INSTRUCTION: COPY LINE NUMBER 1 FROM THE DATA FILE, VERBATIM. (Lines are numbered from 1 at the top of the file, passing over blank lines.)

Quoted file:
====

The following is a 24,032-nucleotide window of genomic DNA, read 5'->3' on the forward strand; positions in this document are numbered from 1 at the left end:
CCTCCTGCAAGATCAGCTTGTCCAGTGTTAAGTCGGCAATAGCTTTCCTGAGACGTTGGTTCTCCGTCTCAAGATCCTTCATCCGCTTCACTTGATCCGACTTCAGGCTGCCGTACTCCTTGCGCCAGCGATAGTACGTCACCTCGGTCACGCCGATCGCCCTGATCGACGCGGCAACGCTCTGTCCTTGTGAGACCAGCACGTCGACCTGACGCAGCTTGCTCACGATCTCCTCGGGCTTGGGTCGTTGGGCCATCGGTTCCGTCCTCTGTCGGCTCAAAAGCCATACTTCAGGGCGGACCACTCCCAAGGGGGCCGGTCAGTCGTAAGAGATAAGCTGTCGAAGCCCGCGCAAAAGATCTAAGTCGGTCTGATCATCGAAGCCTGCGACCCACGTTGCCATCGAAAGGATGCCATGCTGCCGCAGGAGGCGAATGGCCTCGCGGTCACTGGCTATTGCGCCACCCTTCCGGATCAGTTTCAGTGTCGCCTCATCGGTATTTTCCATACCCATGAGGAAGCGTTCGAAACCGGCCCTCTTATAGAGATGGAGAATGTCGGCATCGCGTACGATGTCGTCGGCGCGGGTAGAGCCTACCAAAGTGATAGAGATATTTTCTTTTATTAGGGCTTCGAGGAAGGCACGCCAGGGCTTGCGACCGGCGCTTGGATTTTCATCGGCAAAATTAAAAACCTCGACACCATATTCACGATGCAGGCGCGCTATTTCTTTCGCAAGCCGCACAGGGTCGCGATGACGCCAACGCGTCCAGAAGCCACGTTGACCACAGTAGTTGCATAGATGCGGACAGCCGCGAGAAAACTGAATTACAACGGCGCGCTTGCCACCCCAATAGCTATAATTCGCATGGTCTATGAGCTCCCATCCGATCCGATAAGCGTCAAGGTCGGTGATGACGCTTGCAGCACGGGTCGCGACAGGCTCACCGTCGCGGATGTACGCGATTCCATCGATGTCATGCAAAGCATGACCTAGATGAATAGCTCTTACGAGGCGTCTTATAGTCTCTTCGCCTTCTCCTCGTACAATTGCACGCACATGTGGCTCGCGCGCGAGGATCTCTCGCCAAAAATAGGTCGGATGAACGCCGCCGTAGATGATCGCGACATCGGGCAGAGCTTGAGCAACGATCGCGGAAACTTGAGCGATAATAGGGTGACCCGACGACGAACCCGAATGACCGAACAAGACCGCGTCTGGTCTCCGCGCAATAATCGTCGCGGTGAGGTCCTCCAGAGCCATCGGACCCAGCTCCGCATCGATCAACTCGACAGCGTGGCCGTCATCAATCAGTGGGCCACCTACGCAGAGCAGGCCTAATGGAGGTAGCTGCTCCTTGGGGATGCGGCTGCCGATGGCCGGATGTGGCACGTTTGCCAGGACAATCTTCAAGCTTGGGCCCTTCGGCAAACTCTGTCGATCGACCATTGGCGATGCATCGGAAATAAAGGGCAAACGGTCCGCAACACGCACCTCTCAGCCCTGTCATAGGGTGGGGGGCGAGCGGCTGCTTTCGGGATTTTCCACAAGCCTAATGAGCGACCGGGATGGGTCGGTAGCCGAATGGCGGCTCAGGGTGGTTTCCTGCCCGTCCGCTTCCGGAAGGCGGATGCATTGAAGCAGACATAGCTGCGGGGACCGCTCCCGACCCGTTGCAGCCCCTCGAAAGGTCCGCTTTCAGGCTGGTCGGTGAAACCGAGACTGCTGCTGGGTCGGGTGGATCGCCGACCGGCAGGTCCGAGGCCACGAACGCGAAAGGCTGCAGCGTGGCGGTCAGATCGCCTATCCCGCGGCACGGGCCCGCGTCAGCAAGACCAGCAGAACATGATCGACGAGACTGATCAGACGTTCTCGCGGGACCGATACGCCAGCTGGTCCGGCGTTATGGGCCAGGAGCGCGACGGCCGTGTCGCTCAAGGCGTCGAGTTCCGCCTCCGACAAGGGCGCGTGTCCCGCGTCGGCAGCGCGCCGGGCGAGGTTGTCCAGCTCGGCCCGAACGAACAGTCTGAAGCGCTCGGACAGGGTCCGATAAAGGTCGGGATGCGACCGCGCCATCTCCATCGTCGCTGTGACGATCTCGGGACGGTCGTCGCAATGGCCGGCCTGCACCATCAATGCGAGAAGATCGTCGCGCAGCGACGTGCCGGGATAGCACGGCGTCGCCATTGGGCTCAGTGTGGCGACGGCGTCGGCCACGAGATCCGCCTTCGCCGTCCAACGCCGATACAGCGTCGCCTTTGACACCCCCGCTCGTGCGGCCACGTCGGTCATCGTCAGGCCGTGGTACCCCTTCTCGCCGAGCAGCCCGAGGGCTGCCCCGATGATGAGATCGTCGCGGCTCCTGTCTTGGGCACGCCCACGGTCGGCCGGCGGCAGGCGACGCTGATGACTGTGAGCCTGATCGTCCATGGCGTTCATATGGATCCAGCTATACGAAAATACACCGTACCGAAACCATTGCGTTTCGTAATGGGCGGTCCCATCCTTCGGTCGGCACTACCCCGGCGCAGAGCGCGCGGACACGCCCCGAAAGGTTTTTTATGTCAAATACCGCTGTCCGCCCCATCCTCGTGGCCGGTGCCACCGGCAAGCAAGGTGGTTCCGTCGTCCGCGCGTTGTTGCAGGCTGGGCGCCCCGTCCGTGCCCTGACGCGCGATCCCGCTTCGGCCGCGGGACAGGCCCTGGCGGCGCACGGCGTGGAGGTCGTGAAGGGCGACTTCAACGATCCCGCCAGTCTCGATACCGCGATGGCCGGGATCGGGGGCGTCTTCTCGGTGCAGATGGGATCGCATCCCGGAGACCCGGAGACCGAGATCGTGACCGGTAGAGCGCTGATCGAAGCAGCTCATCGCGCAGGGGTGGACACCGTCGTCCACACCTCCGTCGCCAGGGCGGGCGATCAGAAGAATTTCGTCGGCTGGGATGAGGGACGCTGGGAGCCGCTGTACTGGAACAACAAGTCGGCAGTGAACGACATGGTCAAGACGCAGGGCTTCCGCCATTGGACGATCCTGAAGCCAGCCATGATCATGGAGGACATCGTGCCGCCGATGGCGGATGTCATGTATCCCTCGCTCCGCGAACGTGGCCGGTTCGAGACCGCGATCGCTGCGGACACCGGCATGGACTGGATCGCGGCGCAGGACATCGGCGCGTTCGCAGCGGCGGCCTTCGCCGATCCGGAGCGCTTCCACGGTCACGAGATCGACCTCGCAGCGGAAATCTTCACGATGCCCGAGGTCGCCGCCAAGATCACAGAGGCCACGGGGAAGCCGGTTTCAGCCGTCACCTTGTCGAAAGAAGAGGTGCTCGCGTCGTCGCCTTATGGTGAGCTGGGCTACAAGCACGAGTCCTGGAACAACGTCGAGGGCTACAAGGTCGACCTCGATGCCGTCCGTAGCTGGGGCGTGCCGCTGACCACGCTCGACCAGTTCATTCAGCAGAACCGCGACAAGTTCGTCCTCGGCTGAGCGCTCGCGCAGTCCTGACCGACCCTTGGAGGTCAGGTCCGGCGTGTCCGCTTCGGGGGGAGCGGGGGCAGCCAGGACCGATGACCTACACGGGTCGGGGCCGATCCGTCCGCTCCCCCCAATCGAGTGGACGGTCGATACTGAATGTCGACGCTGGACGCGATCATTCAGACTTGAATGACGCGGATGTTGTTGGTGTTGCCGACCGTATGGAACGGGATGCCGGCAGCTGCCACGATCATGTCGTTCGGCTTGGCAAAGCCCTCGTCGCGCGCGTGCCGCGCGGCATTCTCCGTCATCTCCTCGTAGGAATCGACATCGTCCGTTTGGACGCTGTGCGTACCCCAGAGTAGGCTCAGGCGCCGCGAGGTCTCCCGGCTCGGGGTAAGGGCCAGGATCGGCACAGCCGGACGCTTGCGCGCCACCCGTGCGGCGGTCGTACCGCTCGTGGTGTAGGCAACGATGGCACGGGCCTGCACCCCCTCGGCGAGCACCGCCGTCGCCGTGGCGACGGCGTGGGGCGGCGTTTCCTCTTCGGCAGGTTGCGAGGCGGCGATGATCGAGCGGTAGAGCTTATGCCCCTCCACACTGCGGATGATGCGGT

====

The following is a 24,032-nucleotide window of genomic DNA, read 5'->3' on the forward strand; positions in this document are numbered from 1 at the left end: